Dr Emily Emmott
Dept of Anthropology
Faculty of S&HS
- Joined UCL
- 9th Apr 2016
My research expertise surround extended and institutional childrearing in developed populations, and how different aspects of the childrearing system influences parenting behaviours & children and young people's health and wellbeing. I am particularly interested in the role of wider social support and how this influences 1) infant feeding behaviour and 2) adolescent health-related behaviours.
Humans evolved as "cooperative and communal breeders," where children are raised collectively by many caregivers. In my research, I investigate the nature and consequences of such cooperative childrearing in the UK. I take an interdisciplinary approach to my research, building on a human behavioral ecological framework.
Current research projects:
- Adolescent Sociality Across Cultures: The social environment around us during our formative teenage years can have life-long implications for health and behaviour - but how this happens may be different between cultures. In this project, we are establishing a cross-cultural collaborative research programme on adolescent sociality, initially focusing on Japan and the UK. (Co-PIs: Emily Emmott, UCL, Masahito Morita, University of Tokyo. Funding: ESRC-AHRC) See our website: www.adolescentsociality.com
- Maternal experiences of social support and infant feeding: We run multiple research projects investigating how the different types of support from different people are associated with breastfeeding outcomes, including the subjective experiences of infant feeding. (Key collaborators: Emily Emmott, Abigail Paige, Sarah Myers, UCL. Funding: European Human Behaviour and Evolution Society; British Academy; Leverhulme) See our OSF page: https://osf.io/dybup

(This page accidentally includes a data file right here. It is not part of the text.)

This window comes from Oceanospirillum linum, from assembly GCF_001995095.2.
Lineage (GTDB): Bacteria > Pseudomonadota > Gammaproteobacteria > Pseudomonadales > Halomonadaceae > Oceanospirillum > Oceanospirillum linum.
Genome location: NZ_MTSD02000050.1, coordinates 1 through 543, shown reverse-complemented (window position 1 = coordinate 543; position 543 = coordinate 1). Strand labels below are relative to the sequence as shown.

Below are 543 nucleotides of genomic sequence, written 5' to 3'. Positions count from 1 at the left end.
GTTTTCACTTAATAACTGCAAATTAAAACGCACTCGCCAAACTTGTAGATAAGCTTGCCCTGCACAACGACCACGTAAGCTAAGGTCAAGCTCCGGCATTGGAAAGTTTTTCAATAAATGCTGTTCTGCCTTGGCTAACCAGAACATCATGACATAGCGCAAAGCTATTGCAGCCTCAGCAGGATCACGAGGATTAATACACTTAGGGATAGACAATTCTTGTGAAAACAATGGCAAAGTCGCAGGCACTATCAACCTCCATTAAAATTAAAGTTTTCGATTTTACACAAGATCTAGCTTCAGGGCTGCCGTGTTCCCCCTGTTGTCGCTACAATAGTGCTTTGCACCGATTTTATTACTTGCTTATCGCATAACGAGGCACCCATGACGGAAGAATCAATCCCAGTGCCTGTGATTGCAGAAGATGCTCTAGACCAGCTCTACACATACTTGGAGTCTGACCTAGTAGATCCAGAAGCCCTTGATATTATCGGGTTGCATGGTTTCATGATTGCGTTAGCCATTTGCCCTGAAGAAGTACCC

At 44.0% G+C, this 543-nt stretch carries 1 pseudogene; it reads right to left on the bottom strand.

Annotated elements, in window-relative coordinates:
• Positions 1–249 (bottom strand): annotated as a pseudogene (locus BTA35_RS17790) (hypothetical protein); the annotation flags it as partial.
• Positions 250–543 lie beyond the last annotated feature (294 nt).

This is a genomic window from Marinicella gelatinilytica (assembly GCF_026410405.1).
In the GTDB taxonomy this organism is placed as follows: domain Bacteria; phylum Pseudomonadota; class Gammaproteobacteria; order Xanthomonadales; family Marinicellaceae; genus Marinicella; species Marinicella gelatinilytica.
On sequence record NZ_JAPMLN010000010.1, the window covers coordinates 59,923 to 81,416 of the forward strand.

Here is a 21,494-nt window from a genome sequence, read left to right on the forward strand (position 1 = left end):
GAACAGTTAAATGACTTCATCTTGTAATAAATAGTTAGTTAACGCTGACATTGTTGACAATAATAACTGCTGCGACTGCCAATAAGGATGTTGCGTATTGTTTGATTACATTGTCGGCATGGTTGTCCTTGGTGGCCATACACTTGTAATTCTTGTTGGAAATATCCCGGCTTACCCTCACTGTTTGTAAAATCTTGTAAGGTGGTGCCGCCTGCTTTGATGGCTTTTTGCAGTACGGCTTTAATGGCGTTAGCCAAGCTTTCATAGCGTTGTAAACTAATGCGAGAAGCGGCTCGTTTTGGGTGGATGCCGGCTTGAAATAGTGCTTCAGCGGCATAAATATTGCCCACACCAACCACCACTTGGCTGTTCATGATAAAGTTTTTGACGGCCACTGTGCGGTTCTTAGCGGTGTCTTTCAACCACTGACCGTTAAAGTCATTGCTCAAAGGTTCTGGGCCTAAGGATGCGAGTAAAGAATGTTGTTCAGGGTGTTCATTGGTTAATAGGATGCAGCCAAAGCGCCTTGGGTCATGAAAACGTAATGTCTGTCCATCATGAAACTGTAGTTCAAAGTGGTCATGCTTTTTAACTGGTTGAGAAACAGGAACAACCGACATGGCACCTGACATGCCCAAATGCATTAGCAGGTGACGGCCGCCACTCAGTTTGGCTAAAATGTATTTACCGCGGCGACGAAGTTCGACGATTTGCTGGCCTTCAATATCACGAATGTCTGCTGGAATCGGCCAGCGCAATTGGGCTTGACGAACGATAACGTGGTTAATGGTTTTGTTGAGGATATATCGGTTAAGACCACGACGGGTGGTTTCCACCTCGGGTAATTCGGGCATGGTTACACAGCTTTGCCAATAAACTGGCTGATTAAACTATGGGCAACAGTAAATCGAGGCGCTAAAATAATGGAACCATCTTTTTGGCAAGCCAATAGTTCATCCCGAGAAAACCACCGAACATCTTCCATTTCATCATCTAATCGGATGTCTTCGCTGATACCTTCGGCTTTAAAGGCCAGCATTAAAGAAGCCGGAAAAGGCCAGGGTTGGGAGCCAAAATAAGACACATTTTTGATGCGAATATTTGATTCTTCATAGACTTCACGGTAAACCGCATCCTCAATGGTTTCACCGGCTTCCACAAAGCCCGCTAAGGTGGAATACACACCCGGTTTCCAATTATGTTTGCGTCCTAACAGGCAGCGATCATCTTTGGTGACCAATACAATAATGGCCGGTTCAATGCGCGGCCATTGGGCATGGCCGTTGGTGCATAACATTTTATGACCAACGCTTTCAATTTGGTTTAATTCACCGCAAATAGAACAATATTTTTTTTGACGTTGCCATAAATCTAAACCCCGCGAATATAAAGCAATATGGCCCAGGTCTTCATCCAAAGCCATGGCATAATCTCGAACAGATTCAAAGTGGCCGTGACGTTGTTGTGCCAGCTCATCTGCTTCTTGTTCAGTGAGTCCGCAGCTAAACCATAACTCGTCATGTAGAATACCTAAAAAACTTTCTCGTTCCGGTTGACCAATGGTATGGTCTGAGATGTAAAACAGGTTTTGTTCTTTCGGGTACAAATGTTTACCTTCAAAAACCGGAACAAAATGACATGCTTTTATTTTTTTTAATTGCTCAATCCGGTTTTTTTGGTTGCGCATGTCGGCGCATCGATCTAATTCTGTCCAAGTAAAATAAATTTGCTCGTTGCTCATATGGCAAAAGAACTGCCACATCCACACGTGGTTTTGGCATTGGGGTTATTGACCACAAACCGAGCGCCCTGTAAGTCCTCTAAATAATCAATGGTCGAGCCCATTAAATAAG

- Raising a Child Without the Village? Social Support and Maternal Wellbeing in the Time of COVID-19: The COVID-19 pandemic creates a situation where support is more likely to be important for new mothers, but access to such support may be severely limited. This study will collect social network, support, and wellbeing data in the UK, capturing the impact of social distancing measures on maternal social support and wellbeing. (PI: Sarah Myers, Co-I: Emily Emmott. Funding: UCL SHS Strategic Initiatives Seed-Funding and BA Special Research Grants) See our OSF page: https://osf.io/sr6d5/
Past research projects:
- A Time of Change? Harmonising the meaning of ‘adolescence’ between young people and health researchers (PI: Emily Emmott. Funding: UCL Grand Challenges)
I primarily teach students undertaking BSc Anthropology, BSc/MSci Human Sciences, MSc Human Evolution and Behaviour, and MSc Biosocial Medical Anthropology. I am the Senior Tutor for BSc Human Sciences and MSci Human Sciences and Evolution.
I lead on the following modules at UCL Anthropology:
- ANTH0158 Biosocial Approaches to Childrearing (Intermediate Level 5 Module)
- ANTH0023 Applied Evolutionary Anthropology and Public Health (Advanced Level 7 Module; N.B. not running 2022/23
I also teach/have taught on the following modules:
- Anthropological Research Methods
- Biosocial Anthropology, Health and Environment / Biosocial Medical Anthropology
- Methods and Techniques in Biological Anthropology
- Introduction to Biological Anthropology
- Human Behavioural Ecology
- Human Behavioural Ecology of Hunter-Gatherers
- Behavioural Ecology and Socio-biology
- Evolution and Human Behaviour
I supervise BSc, MSc and PhD projects at UCL Anthropology which take biosocial, biological, or evolutionary anthropological approaches. Projects tend to focus on topics around reproduction, family, women's health, child and adolescent health and development. I am particularly interested in supervising and supporting students wishing to work on the following topics:
- Adolescent social networks
- Children and young people as caregivers
- Parental and grandparental investments
- Mixed-method research
I am a Human Behavioural Ecologist, broadly defined as an evolutionary social scientist interested in how the social and physical environment (or ecology) influences human development and behaviour. Human Behavioural Ecology is a sub-discipline of Biological Anthropology, sitting at intersection of Life and Social Sciences.
My academic interests focus on extended and institutional child-rearing systems (such as parenting, grand-parenting, schooling and social care provisions) and its implications for health and wellbeing (including health-related behaviours). I have research experience working in academia, charities and the public sector, as well as teaching research methods and human behavioural ecology at university. I am a mixed method researcher with specialism in complex data analysis - such as surveys, censuses and cohort studies.